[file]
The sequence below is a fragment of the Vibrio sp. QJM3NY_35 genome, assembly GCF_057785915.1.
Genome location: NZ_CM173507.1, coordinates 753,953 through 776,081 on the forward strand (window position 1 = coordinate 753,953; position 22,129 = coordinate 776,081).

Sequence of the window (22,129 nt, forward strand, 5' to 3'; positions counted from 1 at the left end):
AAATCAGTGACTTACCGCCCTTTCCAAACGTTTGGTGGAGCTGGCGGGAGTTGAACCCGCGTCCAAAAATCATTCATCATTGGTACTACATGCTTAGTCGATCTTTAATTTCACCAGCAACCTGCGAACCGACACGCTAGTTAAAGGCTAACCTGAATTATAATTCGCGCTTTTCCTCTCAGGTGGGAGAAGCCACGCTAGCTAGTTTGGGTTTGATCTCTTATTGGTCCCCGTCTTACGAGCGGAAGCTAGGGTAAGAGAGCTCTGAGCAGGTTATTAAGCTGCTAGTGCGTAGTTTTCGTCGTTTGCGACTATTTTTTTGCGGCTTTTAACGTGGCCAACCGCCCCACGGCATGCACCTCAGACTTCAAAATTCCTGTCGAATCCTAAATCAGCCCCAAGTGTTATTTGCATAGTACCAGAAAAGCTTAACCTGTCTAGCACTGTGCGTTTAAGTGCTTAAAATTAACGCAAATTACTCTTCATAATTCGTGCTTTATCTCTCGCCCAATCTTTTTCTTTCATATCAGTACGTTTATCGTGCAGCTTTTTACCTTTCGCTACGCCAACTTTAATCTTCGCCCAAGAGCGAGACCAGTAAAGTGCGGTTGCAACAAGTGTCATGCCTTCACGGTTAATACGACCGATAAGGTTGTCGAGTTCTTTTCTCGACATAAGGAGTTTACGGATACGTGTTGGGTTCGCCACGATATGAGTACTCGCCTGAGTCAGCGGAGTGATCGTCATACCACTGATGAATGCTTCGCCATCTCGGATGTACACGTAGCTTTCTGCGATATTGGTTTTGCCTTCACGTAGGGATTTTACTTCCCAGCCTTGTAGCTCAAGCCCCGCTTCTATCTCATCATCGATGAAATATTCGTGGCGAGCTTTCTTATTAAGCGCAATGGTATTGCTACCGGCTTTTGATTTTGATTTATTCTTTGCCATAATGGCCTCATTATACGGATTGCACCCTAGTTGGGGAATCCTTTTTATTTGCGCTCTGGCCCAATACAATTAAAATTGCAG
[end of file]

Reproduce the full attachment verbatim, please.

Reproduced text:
The sequence below is a fragment of the Vibrio sp. QJM3NY_35 genome, assembly GCF_057785915.1.
Genome location: NZ_CM173507.1, coordinates 753,953 through 776,081 on the forward strand (window position 1 = coordinate 753,953; position 22,129 = coordinate 776,081).

Sequence of the window (22,129 nt, forward strand, 5' to 3'; positions counted from 1 at the left end):
AAATCAGTGACTTACCGCCCTTTCCAAACGTTTGGTGGAGCTGGCGGGAGTTGAACCCGCGTCCAAAAATCATTCATCATTGGTACTACATGCTTAGTCGATCTTTAATTTCACCAGCAACCTGCGAACCGACACGCTAGTTAAAGGCTAACCTGAATTATAATTCGCGCTTTTCCTCTCAGGTGGGAGAAGCCACGCTAGCTAGTTTGGGTTTGATCTCTTATTGGTCCCCGTCTTACGAGCGGAAGCTAGGGTAAGAGAGCTCTGAGCAGGTTATTAAGCTGCTAGTGCGTAGTTTTCGTCGTTTGCGACTATTTTTTTGCGGCTTTTAACGTGGCCAACCGCCCCACGGCATGCACCTCAGACTTCAAAATTCCTGTCGAATCCTAAATCAGCCCCAAGTGTTATTTGCATAGTACCAGAAAAGCTTAACCTGTCTAGCACTGTGCGTTTAAGTGCTTAAAATTAACGCAAATTACTCTTCATAATTCGTGCTTTATCTCTCGCCCAATCTTTTTCTTTCATATCAGTACGTTTATCGTGCAGCTTTTTACCTTTCGCTACGCCAACTTTAATCTTCGCCCAAGAGCGAGACCAGTAAAGTGCGGTTGCAACAAGTGTCATGCCTTCACGGTTAATACGACCGATAAGGTTGTCGAGTTCTTTTCTCGACATAAGGAGTTTACGGATACGTGTTGGGTTCGCCACGATATGAGTACTCGCCTGAGTCAGCGGAGTGATCGTCATACCACTGATGAATGCTTCGCCATCTCGGATGTACACGTAGCTTTCTGCGATATTGGTTTTGCCTTCACGTAGGGATTTTACTTCCCAGCCTTGTAGCTCAAGCCCCGCTTCTATCTCATCATCGATGAAATATTCGTGGCGAGCTTTCTTATTAAGCGCAATGGTATTGCTACCGGCTTTTGATTTTGATTTATTCTTTGCCATAATGGCCTCATTATACGGATTGCACCCTAGTTGGGGAATCCTTTTTATTTGCGCTCTGGCCCAATACAATTAAAATTGCAG